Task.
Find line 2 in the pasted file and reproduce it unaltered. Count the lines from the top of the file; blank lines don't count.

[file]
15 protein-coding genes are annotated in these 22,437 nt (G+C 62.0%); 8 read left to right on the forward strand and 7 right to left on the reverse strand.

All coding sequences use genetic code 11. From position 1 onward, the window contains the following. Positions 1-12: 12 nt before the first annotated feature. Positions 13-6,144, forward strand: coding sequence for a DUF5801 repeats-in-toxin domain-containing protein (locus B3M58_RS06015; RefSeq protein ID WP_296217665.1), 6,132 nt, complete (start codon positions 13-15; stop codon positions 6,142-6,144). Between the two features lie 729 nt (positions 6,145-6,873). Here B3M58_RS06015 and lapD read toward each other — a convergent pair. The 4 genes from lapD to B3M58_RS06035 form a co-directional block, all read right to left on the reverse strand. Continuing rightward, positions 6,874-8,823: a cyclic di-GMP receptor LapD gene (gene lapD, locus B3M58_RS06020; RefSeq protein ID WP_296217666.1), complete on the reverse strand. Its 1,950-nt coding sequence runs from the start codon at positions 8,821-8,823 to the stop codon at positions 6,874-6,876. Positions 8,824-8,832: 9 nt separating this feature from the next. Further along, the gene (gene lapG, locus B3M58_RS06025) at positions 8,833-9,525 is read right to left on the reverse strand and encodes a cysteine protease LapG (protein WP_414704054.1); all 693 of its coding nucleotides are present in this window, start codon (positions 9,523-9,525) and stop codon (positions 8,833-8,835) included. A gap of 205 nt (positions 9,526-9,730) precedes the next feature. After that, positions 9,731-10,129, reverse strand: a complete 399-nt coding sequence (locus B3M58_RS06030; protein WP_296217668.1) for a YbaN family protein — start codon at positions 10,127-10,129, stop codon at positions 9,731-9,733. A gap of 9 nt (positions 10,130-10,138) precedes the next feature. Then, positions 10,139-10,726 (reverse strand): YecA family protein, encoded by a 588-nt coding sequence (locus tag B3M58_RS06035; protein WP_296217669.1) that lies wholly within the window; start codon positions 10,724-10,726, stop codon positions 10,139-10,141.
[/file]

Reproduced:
All coding sequences use genetic code 11. From position 1 onward, the window contains the following. Positions 1-12: 12 nt before the first annotated feature. Positions 13-6,144, forward strand: coding sequence for a DUF5801 repeats-in-toxin domain-containing protein (locus B3M58_RS06015; RefSeq protein ID WP_296217665.1), 6,132 nt, complete (start codon positions 13-15; stop codon positions 6,142-6,144). Between the two features lie 729 nt (positions 6,145-6,873). Here B3M58_RS06015 and lapD read toward each other — a convergent pair. The 4 genes from lapD to B3M58_RS06035 form a co-directional block, all read right to left on the reverse strand. Continuing rightward, positions 6,874-8,823: a cyclic di-GMP receptor LapD gene (gene lapD, locus B3M58_RS06020; RefSeq protein ID WP_296217666.1), complete on the reverse strand. Its 1,950-nt coding sequence runs from the start codon at positions 8,821-8,823 to the stop codon at positions 6,874-6,876. Positions 8,824-8,832: 9 nt separating this feature from the next. Further along, the gene (gene lapG, locus B3M58_RS06025) at positions 8,833-9,525 is read right to left on the reverse strand and encodes a cysteine protease LapG (protein WP_414704054.1); all 693 of its coding nucleotides are present in this window, start codon (positions 9,523-9,525) and stop codon (positions 8,833-8,835) included. A gap of 205 nt (positions 9,526-9,730) precedes the next feature. After that, positions 9,731-10,129, reverse strand: a complete 399-nt coding sequence (locus B3M58_RS06030; protein WP_296217668.1) for a YbaN family protein — start codon at positions 10,127-10,129, stop codon at positions 9,731-9,733. A gap of 9 nt (positions 10,130-10,138) precedes the next feature. Then, positions 10,139-10,726 (reverse strand): YecA family protein, encoded by a 588-nt coding sequence (locus tag B3M58_RS06035; protein WP_296217669.1) that lies wholly within the window; start codon positions 10,724-10,726, stop codon positions 10,139-10,141.